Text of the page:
Imágenes de páginas

better return to the supper which I ordered at Toledo.” Thus saying, he rang a gold bell which stood on a table next the Pope. The door opened without delay, and the Moorish servant came in. The Pope looked round, and found himself in the subterraneous study under the Tagus. “Desire the cook,” said Don Julian to the maid, “to put but one partridge to roast; for I will not throw away the other on the Dean of Santiago.”


Come, maids and matrons, to caress
. Wiesbaden's gentle hind;
And, smiling, deck its glossy neck

With forest flowers entwined.
'Twas after church—on Ascension-day-

When organs ceased to sound,
Wiesbaden's people crowded gay

The deer-park's pleasant ground.
Here came a twelve years' married pair-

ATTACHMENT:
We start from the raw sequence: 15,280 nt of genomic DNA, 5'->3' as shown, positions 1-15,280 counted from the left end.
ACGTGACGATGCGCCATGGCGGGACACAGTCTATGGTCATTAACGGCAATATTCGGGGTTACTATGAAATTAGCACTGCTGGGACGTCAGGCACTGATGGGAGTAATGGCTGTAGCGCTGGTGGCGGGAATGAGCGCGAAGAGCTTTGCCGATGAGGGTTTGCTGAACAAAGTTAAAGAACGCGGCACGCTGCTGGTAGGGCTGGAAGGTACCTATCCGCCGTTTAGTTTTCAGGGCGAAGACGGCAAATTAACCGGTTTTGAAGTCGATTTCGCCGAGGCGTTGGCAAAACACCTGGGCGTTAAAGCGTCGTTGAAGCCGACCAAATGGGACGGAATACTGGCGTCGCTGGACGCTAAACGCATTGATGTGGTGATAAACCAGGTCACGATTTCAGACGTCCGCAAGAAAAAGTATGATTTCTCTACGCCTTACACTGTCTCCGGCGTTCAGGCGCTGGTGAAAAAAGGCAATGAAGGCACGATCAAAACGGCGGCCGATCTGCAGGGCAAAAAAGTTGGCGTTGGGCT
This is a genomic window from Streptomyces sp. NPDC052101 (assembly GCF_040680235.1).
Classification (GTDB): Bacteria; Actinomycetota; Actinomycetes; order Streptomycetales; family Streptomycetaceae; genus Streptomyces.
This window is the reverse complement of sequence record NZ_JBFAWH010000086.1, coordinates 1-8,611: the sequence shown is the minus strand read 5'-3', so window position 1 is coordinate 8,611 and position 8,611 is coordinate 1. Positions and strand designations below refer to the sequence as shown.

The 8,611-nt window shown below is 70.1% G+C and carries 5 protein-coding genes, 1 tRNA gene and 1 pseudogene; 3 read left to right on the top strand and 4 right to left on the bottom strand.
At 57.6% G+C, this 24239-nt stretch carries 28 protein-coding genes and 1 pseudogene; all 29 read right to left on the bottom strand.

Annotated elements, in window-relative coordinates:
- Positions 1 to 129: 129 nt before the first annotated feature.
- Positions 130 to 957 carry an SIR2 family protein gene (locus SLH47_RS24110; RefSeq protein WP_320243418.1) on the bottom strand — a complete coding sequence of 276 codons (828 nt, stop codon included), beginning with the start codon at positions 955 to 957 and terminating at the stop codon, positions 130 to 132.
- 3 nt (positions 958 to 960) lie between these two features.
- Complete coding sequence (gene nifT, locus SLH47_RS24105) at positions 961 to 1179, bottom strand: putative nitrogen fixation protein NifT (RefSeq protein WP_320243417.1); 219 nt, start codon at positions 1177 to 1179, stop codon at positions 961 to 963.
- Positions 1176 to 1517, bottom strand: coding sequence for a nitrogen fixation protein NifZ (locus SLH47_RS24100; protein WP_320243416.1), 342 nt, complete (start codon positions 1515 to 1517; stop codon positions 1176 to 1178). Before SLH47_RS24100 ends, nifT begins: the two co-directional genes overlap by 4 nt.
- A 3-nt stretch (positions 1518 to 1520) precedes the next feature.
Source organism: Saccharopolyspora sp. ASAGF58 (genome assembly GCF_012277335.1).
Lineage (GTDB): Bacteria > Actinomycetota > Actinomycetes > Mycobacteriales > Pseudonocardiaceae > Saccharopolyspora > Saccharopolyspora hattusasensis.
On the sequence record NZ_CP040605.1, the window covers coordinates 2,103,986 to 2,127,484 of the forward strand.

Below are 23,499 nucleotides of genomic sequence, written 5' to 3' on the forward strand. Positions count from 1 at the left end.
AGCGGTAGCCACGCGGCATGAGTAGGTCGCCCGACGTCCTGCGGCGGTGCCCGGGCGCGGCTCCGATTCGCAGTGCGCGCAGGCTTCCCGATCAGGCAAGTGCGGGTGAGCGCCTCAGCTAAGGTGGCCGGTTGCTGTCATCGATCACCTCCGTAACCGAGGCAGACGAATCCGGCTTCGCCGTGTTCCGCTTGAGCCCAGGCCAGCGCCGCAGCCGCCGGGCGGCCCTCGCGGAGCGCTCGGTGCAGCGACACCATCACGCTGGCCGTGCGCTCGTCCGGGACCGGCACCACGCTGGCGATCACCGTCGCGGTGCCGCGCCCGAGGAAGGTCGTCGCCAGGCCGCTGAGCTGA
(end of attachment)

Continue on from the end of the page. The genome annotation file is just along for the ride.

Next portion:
And with them wandered free
Seven sons and daughters, blooming fair,

A gladsome sight to see.
Their Wilhelm, little innocent,

The youngest of the seven,
Was beautiful as painters paint,

The cherubim of heaven.
By turns he gave his hand, so dear,

To parent, sister, brother,
And each, that he was safe and near,

Confided in the other.
But Wilhelm loved the field-flowers bright,

With love beyond all measure ;
And culled them with as keen delight,

As misers gather treasure.

Unnoticed, he contrived to glide

Adown a greenwood alley,
By lilies lured, that grew beside

A streamlet in the valley.

And there, where under beech and birch,

The rivulet meandered ; He strayed, till neither shout nor search,

Could track where he had wandered.

Still louder, with increasing dread,